Gruters Pushes For E-Fairness



State Sen. Joe Gruters, R-Sarasota, still lists an “e-fairness” bill as one of his top priorities this year, but acknowledges the tax reform package may not advance in 2019. Still, he says Florida continues to leave $400 million to $600 million uncollected that could go into state coffers.

“The hardest pitch is, this isn’t a tax increase,” Gruters says. “This is just a way to make it convenient to consumers to collect these taxes.”

When consumers buy from Florida retailers over sites like Amazon, they don't get charged a sales tax. But Gruters says that, technically, the buyers owe that tax. Many other states do charge a tax, even if consumers don’t notice that line show up on their bill.

Gruters filed legislation this year that would both set up collections for the sales tax and slash Florida’s business rent tax. The latter tax, charged by Florida alone, has long frustrated economic development officials who say the charge hinders recruitment efforts.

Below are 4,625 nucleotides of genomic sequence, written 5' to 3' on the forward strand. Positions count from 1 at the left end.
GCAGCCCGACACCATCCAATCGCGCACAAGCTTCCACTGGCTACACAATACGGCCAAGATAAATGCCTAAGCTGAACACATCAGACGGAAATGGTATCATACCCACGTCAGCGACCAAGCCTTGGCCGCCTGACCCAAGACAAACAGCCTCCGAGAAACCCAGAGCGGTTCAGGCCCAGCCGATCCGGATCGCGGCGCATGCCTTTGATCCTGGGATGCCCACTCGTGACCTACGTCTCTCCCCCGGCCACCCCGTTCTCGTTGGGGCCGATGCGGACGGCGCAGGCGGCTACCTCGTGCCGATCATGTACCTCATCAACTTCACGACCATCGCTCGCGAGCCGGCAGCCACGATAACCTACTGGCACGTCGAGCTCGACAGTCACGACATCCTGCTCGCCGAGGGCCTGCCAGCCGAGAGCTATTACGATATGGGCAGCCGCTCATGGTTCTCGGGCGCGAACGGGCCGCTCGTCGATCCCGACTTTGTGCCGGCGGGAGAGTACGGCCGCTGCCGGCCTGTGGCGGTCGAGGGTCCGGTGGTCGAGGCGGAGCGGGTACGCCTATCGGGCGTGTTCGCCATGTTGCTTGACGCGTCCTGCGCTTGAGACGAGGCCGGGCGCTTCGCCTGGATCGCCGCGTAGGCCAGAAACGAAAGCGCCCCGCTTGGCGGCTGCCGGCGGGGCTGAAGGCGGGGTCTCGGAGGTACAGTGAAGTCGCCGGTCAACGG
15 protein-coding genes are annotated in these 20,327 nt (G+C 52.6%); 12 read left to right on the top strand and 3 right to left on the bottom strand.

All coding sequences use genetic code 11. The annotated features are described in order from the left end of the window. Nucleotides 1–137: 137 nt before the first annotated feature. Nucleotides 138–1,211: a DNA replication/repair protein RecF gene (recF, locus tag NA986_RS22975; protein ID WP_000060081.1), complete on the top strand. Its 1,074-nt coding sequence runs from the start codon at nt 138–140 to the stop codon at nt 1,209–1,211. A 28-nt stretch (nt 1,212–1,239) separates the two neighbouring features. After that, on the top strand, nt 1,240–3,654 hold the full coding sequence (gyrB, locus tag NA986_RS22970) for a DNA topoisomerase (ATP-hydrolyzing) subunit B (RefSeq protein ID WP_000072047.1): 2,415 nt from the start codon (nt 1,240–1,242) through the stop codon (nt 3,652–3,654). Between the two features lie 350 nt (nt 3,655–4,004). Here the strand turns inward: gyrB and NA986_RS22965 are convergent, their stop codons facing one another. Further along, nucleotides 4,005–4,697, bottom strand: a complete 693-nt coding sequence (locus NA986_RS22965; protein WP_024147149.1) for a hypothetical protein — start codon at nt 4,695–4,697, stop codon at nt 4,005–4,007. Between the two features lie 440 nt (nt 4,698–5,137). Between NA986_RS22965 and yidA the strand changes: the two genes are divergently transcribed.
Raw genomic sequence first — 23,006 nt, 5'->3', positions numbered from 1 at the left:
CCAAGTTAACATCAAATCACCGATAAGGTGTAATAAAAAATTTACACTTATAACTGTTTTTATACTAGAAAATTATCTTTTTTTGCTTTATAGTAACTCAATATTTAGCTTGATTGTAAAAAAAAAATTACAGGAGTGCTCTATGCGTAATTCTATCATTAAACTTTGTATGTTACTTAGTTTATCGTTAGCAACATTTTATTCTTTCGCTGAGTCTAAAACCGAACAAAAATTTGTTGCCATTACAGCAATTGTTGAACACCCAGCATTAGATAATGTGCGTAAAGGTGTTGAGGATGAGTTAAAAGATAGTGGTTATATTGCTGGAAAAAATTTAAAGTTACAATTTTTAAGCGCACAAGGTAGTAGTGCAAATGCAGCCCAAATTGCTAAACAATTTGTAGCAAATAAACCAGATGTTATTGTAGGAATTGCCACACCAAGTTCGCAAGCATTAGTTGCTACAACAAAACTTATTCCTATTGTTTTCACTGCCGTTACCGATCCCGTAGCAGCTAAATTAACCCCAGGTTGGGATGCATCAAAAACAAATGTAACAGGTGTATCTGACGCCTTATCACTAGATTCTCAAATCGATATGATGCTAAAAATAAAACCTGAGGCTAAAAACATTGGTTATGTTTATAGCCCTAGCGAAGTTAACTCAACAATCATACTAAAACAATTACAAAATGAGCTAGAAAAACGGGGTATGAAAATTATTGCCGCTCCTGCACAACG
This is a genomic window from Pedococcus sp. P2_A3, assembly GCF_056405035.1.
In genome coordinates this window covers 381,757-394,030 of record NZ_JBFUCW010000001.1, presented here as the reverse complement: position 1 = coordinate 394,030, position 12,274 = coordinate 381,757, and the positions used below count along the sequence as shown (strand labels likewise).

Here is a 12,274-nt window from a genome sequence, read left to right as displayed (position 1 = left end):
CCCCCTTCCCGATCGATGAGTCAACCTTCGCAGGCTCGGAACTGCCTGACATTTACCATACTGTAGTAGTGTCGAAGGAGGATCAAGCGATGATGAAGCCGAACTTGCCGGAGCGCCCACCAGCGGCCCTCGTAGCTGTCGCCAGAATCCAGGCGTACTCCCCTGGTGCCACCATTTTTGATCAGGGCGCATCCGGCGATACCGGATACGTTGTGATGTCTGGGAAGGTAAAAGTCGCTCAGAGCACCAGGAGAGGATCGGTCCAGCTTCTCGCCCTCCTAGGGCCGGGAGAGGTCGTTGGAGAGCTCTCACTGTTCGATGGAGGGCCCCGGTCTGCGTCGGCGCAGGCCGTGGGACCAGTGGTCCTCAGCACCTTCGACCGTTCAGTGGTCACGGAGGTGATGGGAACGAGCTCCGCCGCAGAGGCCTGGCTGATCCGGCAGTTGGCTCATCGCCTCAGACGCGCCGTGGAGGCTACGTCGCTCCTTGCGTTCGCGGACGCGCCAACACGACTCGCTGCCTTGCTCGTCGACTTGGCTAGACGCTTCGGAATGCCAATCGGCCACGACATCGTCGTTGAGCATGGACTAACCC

At a town hall held by Gruters Saturday, retailers in the audience thanked Gruters for filing the bill. Many brick-and-mortar companies say online sales have dramatically hurt their revenues, in part because consumers want to purchase goods tax-free.

"Brick and mortar stores are getting crushed," Gruters says. "You see malls going down. It's tough to compete."

But in the conservative state House, there has been little hunger for anything that may feel to consumers like a new tax.

Gruters also serves as chairman of the Republican Party of Florida, and he hopes that position allows him to give cover to other Republicans.

“This whole discussion is about how the press frames this debate,” he says. “If they call it a tax increase, we lose. But this is a tax you owe and you are responsible for. This makes a convenience for consumers.”

Photo by Jacob Ogles

« View The Monday Apr 8, 2019 SRQ Daily Edition
« Back To SRQ Daily Archive

Other Articles in Taxation